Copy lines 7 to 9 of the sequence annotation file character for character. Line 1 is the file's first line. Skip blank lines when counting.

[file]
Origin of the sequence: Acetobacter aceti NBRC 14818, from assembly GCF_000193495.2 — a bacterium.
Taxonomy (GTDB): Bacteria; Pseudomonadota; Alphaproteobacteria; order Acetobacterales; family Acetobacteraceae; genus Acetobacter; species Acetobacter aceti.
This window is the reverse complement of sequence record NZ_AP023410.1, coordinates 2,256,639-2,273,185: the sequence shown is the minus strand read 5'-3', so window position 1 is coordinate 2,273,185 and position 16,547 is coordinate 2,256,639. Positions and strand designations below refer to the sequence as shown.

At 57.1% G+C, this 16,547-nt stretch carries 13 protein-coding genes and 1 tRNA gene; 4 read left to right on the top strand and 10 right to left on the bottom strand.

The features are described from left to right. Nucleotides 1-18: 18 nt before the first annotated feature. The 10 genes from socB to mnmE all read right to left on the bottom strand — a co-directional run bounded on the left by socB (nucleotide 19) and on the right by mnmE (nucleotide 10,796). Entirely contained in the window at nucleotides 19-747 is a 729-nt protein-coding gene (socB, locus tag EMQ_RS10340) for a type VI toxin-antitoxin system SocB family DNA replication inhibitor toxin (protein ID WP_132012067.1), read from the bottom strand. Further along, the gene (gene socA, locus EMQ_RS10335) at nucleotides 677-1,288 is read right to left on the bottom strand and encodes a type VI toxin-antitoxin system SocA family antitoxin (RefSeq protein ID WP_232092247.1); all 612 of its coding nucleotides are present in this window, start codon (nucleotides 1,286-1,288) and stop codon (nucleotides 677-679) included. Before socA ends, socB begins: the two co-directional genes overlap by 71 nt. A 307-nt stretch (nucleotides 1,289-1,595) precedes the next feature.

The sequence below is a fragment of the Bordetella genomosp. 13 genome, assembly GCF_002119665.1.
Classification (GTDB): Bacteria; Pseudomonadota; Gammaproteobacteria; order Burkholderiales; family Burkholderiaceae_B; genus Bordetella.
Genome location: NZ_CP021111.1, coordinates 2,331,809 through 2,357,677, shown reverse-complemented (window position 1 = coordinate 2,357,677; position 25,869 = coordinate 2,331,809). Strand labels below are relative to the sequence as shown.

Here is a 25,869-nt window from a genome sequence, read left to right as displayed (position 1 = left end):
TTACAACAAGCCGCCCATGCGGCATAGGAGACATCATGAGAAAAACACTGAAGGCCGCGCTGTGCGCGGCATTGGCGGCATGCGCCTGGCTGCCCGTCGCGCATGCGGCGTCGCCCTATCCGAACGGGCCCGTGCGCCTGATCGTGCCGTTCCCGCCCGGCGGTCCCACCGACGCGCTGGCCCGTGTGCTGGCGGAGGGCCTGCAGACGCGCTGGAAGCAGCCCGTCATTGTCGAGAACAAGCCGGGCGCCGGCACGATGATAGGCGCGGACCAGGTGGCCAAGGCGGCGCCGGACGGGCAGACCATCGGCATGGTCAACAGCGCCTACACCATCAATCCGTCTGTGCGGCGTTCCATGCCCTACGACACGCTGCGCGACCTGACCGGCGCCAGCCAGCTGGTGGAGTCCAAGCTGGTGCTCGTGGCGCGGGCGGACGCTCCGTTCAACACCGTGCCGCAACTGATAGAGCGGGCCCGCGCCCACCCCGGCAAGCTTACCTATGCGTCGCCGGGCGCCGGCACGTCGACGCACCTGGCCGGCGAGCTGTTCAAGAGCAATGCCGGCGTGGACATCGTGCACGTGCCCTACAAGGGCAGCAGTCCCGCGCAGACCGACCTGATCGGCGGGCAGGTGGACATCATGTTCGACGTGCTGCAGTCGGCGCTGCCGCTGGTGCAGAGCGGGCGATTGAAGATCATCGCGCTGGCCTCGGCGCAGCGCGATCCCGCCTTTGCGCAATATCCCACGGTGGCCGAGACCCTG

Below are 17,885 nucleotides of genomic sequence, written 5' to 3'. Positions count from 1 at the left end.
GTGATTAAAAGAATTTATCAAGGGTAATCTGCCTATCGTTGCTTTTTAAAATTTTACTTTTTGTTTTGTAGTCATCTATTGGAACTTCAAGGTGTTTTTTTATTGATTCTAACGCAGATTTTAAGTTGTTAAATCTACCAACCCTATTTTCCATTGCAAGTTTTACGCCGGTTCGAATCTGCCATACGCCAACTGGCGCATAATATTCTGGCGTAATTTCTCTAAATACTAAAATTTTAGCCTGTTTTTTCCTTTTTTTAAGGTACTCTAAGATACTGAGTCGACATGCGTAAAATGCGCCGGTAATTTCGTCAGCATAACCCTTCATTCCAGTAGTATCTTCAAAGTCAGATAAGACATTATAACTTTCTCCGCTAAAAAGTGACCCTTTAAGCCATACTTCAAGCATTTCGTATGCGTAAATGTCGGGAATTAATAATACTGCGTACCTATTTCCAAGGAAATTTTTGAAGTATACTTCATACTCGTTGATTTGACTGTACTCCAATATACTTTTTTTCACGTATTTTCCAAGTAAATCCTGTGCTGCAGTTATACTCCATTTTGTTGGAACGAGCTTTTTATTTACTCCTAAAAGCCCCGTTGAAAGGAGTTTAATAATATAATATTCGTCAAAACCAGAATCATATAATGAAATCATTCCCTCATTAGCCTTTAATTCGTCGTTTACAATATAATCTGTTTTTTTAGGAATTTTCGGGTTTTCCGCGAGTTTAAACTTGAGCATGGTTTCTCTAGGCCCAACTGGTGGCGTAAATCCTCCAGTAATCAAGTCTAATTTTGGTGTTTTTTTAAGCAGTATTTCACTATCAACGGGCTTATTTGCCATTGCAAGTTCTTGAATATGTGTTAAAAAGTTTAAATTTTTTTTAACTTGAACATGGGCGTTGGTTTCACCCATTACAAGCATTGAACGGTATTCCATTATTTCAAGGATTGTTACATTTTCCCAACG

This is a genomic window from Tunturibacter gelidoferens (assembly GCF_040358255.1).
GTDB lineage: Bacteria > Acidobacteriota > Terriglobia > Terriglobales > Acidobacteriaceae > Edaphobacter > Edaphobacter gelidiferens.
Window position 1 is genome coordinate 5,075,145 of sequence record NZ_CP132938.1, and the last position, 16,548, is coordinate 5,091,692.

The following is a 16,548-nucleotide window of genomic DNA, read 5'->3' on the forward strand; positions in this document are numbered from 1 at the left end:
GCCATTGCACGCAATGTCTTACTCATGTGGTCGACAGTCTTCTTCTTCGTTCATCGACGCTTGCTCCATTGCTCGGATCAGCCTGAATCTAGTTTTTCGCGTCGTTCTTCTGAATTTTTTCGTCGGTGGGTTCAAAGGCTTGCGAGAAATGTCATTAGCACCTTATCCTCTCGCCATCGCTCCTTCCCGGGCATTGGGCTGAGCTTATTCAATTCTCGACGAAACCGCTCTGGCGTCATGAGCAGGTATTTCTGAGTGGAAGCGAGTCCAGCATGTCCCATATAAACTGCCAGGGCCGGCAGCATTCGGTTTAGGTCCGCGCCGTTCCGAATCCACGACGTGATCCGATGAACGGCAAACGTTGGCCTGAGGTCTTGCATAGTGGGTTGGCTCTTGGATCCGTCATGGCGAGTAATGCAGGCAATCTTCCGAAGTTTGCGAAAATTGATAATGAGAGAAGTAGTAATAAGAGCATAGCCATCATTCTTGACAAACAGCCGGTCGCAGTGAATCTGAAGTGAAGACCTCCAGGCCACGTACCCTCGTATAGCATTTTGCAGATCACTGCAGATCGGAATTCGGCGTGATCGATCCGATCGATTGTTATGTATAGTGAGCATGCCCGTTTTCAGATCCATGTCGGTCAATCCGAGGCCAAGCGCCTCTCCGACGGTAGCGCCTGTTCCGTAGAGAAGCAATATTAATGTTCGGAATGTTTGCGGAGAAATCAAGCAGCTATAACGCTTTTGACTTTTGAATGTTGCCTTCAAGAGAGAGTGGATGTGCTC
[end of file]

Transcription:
Classification (GTDB): Bacteria; Pseudomonadota; Gammaproteobacteria; order Burkholderiales; family Burkholderiaceae_B; genus Bordetella.
Genome location: NZ_CP021111.1, coordinates 2,331,809 through 2,357,677, shown reverse-complemented (window position 1 = coordinate 2,357,677; position 25,869 = coordinate 2,331,809). Strand labels below are relative to the sequence as shown.

Here is a 25,869-nt window from a genome sequence, read left to right as displayed (position 1 = left end):